George A. Romero’s shadow still looms large over the zombie genre.
Romero deftly blended gore, shocks and satire throughout his “Dead” series, never more effectively than with “Dawn of the Dead” (1978). Consumerism never saw that coming.
Now, Canadian shocker “Brain Freeze” carries on that ghoulish tradition. Yes, the zom-com slaps around the usual suspects — the chasm between the Haves and Have Nots, for example.
The film, debuting this month at the virtual Mile High Horror Film Festival, has other surprises, though, the kind you rarely see in satirical fare.
This French Canadian import follows a survivalist trying to connect with his sweet, but distant daughter. Dan (Roy Dupuis) is a security guard by day and a conspiracy theorist when his schedule permits.
That thinking comes in handy when a plot to keep grass golf-ready all year ’round goes awry. The lawn chemicals seep into the local drinking water, turning residents into green-gummed zombies.
Dan teams with a tech-addled teen named Andre (Iani Bédard) and his infant sister to stay alive. Meanwhile, the authorities plot how to squelch the outbreak without much thought for possible survivors.
Director/co-writer Julien Knafo follows in Romero’s footsteps, showing how the elites look down on everyone else. Ho hum. Yet “Brain Freeze” isn’t as snarky as expected. The humor flows easily, but it’s neither nasty nor excessive.
The story also takes its time introducing the key characters, showing them in achingly human moments. Yes, you’ll root for their survival, not cheer on their destruction.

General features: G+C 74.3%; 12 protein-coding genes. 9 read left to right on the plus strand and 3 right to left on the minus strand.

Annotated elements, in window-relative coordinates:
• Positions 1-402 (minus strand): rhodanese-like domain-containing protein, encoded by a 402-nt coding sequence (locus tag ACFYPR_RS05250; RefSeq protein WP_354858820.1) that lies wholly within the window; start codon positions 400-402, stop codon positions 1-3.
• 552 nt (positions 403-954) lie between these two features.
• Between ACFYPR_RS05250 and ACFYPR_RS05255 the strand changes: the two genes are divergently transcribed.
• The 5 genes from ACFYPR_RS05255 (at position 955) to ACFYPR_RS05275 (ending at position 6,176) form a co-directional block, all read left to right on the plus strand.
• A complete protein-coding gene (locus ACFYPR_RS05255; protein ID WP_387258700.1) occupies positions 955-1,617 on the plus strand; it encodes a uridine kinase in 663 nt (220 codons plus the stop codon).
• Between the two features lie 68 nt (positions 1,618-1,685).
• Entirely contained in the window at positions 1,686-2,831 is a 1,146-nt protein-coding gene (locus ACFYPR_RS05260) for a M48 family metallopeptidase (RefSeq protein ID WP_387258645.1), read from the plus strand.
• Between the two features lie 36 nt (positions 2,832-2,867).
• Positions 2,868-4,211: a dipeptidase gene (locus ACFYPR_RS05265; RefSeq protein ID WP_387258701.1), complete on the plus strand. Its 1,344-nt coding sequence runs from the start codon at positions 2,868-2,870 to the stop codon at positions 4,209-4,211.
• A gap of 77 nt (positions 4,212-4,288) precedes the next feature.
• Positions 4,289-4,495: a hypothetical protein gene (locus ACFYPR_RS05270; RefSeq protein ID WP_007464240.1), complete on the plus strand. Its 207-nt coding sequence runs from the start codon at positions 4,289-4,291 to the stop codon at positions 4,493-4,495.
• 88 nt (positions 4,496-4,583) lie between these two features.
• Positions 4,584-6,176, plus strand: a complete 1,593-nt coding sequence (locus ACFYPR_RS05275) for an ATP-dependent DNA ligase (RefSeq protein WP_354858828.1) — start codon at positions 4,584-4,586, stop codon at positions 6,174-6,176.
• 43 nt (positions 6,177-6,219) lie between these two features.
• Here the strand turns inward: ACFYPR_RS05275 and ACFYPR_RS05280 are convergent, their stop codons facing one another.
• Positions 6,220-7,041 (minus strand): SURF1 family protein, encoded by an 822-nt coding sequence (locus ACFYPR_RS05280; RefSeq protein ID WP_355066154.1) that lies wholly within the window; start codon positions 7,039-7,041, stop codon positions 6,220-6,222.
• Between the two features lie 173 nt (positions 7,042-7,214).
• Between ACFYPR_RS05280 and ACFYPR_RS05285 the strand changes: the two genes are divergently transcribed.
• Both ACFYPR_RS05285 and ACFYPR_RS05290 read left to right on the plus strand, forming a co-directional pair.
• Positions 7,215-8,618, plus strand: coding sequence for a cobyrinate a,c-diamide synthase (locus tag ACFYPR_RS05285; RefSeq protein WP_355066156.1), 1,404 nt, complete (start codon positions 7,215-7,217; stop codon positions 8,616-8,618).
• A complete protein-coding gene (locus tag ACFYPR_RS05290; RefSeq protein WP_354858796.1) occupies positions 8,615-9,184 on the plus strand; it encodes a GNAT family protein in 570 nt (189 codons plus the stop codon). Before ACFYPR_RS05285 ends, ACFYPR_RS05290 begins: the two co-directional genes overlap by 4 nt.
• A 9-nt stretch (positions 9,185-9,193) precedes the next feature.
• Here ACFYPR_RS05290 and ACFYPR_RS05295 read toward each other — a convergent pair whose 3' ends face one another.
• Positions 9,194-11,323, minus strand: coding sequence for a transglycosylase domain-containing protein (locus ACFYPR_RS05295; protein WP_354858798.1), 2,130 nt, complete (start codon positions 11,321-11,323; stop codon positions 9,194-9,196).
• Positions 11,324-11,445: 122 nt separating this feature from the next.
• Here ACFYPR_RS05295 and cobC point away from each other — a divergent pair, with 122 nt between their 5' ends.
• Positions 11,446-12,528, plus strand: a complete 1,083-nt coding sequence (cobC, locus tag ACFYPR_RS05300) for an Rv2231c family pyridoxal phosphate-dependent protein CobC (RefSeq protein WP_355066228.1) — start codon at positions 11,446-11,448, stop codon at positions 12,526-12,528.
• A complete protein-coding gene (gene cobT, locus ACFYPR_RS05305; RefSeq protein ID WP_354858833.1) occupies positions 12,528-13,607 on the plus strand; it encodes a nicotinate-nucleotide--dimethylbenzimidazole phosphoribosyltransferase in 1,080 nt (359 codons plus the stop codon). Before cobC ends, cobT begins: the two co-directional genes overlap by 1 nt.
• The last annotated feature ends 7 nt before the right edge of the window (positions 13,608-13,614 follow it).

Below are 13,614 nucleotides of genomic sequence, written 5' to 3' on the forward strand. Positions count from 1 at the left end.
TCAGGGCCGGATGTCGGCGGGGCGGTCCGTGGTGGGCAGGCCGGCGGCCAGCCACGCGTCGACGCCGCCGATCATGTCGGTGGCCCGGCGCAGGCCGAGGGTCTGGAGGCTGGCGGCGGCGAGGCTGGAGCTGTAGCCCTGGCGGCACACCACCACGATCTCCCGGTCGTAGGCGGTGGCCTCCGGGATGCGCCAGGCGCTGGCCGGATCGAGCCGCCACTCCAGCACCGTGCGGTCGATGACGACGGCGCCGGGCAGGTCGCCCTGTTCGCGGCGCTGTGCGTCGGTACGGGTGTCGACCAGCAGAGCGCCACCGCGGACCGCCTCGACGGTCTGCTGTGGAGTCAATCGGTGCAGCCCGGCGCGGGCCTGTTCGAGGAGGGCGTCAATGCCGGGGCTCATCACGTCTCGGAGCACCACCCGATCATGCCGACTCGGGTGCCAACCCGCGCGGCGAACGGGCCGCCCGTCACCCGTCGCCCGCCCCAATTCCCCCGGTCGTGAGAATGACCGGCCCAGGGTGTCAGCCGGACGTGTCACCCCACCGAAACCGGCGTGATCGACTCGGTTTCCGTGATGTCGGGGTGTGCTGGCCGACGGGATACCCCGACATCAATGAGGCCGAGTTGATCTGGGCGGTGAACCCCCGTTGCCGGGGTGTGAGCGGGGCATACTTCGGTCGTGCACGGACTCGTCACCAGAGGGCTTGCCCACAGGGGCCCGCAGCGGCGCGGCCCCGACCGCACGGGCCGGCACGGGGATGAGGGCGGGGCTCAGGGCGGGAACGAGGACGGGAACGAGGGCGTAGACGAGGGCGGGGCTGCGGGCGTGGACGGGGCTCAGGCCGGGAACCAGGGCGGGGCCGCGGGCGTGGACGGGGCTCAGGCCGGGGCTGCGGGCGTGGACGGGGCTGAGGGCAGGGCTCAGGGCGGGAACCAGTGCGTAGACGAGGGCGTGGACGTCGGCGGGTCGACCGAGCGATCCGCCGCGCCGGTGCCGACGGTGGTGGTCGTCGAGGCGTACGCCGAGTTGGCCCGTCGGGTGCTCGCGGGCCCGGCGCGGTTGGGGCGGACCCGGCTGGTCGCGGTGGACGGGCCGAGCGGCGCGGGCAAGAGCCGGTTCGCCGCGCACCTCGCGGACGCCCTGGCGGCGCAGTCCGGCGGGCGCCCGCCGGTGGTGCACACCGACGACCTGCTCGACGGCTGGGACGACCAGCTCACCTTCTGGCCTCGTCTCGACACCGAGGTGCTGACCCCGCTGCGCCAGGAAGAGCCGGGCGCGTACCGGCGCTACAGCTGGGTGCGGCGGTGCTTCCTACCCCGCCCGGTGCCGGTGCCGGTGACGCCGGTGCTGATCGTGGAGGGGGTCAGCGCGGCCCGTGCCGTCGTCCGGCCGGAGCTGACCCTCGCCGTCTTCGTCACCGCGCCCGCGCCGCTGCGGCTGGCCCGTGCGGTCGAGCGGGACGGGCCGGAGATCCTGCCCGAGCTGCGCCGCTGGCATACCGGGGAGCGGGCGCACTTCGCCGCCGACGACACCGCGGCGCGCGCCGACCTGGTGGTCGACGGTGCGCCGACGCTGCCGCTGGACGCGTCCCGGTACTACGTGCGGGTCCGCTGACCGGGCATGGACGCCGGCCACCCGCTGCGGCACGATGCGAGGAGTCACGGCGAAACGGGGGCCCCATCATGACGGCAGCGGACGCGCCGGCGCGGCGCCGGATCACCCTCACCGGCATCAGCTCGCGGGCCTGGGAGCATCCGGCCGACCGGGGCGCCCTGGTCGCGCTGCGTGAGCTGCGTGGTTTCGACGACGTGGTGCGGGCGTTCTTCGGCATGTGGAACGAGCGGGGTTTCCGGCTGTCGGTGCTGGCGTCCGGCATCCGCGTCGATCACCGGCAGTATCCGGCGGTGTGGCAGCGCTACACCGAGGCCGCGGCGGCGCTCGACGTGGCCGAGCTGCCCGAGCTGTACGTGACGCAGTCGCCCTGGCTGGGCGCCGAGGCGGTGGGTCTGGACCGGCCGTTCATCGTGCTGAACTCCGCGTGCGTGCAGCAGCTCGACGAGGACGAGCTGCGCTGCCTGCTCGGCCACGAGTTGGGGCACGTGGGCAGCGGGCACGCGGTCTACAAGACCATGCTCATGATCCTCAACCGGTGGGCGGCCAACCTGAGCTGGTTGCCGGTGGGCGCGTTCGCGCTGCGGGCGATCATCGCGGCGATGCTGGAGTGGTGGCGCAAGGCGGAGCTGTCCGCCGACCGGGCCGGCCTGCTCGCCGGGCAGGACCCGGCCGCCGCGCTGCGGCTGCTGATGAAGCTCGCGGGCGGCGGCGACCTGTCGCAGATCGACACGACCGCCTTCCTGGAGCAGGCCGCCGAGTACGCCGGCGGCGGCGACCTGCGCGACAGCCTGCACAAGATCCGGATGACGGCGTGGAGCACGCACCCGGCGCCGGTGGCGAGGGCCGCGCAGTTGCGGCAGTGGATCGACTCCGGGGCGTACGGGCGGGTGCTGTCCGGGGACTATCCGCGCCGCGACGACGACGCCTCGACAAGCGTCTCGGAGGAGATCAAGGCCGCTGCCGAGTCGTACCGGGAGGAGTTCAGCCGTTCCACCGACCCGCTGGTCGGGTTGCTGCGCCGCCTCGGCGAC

Most filmmakers would depict Dan as a rube for thinking the end was near-ish. He’s hapless, too, struggling to make a rudimentary fire with sticks and straw, That running gag gets deployed with a master’s touch.
Yet he’s a big-hearted lug whose love for his daughter powers the film’s second half.
“Brain Freeze” doesn’t skimp on the scary bits, but it connects far better as satire. That tightrope walk intensifies when Andre’s baby sis is in harm’s way. Knafo navigates that potential “ick” factor, delivering dark laughs and more than a few surprises.
It’s a shame the film’s zesty first act gives way to a smart, but meandering story. Zombie movies thrive on tension, but the characters treat the undead like a nuisance at times. If they can’t work up a sweat about the situation, neither can we.
Far more interesting is the radio show host narrating the town’s descent. He’s alternately smart and shocking, and just when we think we know him he throws us a knee-buckling curve.
Best of all?
“Brain Freeze” plugs into our current age, showing both corporations and politicians unable to solve problems large and small. That’s something Romero would cheer if he were still alive today. Chances are, modern audiences will do just that.
HiT or Miss: “Brain Freeze” can’t maintain the giddy joy of its first act, but it’s a sly satire that taps into our rage against the elites.